So… there’s my theories — what do you think? Do you have a better answer? Let me know in the comments below! Then if you want a more gender-equal future, read about it in one of my books. However, if you don’t have the money since you’re too busy protesting social change, go ahead and download one of my stories for free. 🙂

Moral Equivalency of War

11 Jan

We use the term “hero” too much, along with “battle” and “war,” to talk about things that are none of those things. Are we really fighting the good fight?

William James have a speech a hundred years ago at Yale University called “the Moral Equivalency of War,” talking about the idea of using the language of war that gives people the sense that they are feeling as if they are soldiers, so that they see the moral rightness of their position.

After all, it’s one thing to say, “We’re fighting climate change,” it’s far more appealing to say, “We’re fighting to face the Earth!” It feels like a righteous crusade instead of just a cause.

The problem is that it’s been overused. Every election is the most important election of our time. Every issue is a fight against evil. When everything is so damn important, then you start to feel that nothing is important. The reason why every day is not Arbor Day is because if it is, then… Well, it’s just a day.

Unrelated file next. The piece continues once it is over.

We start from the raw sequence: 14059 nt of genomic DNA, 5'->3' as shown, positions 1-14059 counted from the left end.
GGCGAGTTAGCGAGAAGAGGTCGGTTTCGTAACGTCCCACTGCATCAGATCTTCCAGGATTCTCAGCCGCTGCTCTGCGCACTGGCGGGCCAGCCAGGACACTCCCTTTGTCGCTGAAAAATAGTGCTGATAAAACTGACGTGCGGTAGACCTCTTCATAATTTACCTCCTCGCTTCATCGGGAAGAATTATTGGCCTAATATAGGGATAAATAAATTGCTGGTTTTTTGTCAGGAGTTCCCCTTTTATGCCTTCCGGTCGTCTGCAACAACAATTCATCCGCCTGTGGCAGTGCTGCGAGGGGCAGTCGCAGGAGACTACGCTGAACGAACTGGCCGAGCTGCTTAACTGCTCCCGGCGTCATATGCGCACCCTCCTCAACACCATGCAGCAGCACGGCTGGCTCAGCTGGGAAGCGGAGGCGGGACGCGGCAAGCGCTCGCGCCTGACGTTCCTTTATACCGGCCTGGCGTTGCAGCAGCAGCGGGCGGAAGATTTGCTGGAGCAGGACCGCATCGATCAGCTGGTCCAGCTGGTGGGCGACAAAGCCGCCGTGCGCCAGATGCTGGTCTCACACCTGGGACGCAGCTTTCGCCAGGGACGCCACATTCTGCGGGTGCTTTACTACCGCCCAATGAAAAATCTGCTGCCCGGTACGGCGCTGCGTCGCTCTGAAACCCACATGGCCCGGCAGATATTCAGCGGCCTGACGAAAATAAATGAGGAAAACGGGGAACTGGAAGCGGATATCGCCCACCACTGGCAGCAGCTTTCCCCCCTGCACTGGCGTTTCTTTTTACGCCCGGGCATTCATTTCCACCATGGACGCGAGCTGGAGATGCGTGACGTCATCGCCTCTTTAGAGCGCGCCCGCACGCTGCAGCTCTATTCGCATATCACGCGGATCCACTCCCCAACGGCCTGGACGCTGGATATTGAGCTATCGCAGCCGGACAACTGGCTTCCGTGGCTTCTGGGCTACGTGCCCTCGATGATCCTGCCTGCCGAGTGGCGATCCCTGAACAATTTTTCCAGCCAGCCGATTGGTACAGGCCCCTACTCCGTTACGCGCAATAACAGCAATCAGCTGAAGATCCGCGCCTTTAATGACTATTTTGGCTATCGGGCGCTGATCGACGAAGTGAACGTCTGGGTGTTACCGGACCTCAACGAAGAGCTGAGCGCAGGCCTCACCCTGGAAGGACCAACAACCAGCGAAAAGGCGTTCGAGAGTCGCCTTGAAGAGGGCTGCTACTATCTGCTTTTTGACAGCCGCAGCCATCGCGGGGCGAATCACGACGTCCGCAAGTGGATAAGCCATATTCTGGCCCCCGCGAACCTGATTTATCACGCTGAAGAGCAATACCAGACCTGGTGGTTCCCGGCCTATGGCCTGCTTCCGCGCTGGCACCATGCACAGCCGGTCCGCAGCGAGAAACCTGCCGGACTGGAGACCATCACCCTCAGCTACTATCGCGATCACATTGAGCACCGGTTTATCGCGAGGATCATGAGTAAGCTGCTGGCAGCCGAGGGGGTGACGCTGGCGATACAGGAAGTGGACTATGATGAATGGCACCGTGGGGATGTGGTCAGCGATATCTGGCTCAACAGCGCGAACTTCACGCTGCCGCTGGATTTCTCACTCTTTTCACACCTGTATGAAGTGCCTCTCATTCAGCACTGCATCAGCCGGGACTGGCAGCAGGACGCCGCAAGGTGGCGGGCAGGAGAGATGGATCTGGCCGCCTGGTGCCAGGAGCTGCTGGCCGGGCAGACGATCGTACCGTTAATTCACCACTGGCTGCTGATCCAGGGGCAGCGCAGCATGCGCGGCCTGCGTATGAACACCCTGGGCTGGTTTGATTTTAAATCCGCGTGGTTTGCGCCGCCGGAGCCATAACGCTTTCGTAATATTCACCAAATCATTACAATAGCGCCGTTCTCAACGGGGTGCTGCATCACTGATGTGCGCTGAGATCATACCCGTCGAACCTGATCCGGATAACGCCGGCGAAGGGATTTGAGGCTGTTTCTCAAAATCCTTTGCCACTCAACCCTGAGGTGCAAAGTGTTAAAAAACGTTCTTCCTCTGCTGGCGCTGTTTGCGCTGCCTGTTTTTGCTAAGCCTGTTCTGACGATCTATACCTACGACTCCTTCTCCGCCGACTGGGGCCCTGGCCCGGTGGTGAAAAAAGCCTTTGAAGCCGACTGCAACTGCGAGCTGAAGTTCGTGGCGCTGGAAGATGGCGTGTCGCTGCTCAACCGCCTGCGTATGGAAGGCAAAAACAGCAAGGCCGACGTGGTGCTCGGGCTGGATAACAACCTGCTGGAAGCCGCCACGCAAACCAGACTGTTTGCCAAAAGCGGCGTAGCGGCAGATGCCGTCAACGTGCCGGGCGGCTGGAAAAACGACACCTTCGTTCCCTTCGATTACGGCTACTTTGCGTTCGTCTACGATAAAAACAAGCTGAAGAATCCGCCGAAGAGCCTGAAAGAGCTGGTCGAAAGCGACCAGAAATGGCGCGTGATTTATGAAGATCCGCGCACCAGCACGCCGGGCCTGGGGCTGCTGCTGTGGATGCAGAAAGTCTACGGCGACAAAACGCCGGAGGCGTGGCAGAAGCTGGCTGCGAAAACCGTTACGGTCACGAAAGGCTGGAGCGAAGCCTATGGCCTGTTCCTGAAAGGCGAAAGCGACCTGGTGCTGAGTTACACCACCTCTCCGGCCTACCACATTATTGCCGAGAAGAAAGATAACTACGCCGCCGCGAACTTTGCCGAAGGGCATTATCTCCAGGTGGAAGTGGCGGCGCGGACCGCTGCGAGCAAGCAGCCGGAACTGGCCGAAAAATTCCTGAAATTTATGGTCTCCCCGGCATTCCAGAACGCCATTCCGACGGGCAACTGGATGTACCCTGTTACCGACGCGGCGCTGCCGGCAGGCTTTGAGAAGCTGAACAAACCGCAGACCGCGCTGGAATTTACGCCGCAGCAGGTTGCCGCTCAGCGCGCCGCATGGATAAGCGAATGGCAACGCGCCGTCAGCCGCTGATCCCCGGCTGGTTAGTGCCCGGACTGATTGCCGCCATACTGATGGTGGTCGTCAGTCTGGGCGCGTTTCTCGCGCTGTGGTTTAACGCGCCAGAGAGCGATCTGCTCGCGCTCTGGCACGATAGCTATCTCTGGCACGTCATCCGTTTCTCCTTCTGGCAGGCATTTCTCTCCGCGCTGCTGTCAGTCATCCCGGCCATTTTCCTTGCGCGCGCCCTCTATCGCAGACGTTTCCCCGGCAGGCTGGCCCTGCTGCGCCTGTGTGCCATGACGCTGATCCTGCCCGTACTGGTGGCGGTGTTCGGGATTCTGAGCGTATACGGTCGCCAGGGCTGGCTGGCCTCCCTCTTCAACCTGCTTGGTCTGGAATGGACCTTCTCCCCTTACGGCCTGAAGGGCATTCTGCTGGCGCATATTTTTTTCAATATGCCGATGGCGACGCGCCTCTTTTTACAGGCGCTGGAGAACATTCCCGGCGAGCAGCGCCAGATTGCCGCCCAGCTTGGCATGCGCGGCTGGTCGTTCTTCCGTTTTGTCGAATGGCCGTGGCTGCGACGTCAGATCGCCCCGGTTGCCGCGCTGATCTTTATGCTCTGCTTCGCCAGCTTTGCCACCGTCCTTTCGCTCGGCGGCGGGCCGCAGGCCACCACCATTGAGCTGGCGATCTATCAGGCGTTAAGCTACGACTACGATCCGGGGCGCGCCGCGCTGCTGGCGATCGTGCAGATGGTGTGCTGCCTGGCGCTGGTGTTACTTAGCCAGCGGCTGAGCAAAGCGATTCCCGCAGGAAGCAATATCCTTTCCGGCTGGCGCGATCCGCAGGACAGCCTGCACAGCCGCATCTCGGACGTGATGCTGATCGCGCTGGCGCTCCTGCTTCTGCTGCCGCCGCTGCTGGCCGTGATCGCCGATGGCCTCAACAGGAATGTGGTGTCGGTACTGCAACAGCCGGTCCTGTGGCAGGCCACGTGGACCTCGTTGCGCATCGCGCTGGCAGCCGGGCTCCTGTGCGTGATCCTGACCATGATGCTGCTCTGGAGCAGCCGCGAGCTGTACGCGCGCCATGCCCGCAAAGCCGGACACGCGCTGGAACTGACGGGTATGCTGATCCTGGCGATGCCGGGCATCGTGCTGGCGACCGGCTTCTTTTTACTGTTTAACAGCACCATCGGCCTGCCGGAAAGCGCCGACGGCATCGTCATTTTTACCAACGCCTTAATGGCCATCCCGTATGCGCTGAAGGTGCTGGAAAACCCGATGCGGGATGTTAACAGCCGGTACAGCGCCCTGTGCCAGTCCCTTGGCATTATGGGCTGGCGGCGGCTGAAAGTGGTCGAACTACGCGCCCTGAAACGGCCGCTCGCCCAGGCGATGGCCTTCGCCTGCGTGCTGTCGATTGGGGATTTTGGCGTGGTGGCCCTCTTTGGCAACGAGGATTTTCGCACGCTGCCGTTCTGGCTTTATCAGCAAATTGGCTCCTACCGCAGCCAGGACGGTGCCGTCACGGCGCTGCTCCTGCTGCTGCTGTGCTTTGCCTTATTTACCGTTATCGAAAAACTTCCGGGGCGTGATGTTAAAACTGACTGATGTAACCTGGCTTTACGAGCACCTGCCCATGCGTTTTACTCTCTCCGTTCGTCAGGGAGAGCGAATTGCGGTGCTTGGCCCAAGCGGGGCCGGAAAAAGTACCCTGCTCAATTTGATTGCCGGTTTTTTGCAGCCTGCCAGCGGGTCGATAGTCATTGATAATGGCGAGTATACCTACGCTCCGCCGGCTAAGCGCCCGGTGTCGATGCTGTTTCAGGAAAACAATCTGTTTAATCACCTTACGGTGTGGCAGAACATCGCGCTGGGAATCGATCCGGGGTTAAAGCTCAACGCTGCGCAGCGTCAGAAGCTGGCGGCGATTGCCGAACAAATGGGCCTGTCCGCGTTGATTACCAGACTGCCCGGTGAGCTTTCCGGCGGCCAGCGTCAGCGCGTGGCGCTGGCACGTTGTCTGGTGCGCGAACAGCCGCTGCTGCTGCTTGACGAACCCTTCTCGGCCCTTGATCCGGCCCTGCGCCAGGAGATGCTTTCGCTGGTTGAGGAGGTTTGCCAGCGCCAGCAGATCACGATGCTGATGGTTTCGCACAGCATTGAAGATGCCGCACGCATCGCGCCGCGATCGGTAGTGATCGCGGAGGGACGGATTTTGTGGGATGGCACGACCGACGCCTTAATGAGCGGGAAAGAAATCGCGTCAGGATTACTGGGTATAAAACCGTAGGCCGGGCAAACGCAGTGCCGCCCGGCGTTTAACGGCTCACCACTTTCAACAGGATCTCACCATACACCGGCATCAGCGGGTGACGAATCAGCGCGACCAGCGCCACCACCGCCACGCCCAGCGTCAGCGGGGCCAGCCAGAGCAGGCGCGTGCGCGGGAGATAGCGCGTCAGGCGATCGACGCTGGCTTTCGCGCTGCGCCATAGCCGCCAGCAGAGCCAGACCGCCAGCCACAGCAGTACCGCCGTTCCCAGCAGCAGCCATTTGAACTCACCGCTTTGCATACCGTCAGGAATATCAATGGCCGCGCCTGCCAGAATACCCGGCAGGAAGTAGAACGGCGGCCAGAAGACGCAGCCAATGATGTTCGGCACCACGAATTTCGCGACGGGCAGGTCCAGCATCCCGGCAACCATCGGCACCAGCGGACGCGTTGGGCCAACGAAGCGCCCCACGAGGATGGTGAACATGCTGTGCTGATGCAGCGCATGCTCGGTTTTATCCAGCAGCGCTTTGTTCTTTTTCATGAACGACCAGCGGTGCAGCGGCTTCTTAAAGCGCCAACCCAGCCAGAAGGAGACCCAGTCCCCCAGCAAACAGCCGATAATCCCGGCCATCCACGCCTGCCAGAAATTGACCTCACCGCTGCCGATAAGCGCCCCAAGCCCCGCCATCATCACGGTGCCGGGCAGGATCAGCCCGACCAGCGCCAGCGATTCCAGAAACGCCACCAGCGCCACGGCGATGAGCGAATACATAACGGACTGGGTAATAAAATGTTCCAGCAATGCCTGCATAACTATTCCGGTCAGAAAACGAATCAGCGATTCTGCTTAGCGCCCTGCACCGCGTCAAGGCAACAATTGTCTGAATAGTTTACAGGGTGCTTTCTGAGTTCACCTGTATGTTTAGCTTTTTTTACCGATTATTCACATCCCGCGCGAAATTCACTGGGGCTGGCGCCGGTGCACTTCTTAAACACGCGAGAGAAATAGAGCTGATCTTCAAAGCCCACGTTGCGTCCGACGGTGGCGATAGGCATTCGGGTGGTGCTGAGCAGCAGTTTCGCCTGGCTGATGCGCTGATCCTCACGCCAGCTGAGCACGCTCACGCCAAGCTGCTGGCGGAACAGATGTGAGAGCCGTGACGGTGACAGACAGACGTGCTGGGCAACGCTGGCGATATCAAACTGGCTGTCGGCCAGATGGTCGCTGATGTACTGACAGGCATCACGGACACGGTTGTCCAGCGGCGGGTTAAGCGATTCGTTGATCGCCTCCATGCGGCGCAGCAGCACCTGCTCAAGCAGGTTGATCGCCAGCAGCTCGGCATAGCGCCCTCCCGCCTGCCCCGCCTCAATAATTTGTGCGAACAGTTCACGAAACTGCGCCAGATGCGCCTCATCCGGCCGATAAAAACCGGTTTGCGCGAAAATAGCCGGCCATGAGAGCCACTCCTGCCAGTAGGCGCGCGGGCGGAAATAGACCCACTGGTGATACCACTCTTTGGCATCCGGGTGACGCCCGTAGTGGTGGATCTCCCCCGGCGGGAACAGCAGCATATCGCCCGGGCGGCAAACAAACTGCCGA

What I learned when I ran for office (10 years ago, third party, got 8% of the vote) is that everyone has an opinion and everyone has a cause. Just one. You might say you care about everything, but we only have one thing you’re passionate about. There’s only so much “give a damn” in our lives and you have to focus it. If you choose to raise the banner for one issue, there’s a thousand other issues you don’t have time for.

My cynicism is showing, I’ll admit it, because I’ve been burned before. I marched in parades, in political rallies, ran for office, and I can’t even say I believe the same things I protested for anymore. If you’re willing to fight for what you believe in, so you can change the world, go ahead… But accept that it’s going to take a long time and it might take your whole life to accomplish it.

Take the 27th Amendment to the US Constitution, passed in 1991, actually proposed in the Bill of Rights in 1790. A college student thought it was still a good idea (any pay raise that Congress votes itself doesn’t go into effect until the next election), wrote it in a class paper, and got a C. However, that became his cause, and spent the next ten years convincing state legislatures to ratify it. That was his life. He succeeded – but he got lucky.

How long are you willing to fight for your cause? How much time are you willing to spend to change the world? Are you willing to give up your career, a family, and friends just to accomplish it? I guess I’m in awe of those who do, at the same time, understanding what they had to do to achieve it. They fought the good fight, but like any veteran, they bear the scars of what they sacrificed.

Do you have an activist you admire? Would you really want to meet them in real life? Share your person in the comments below!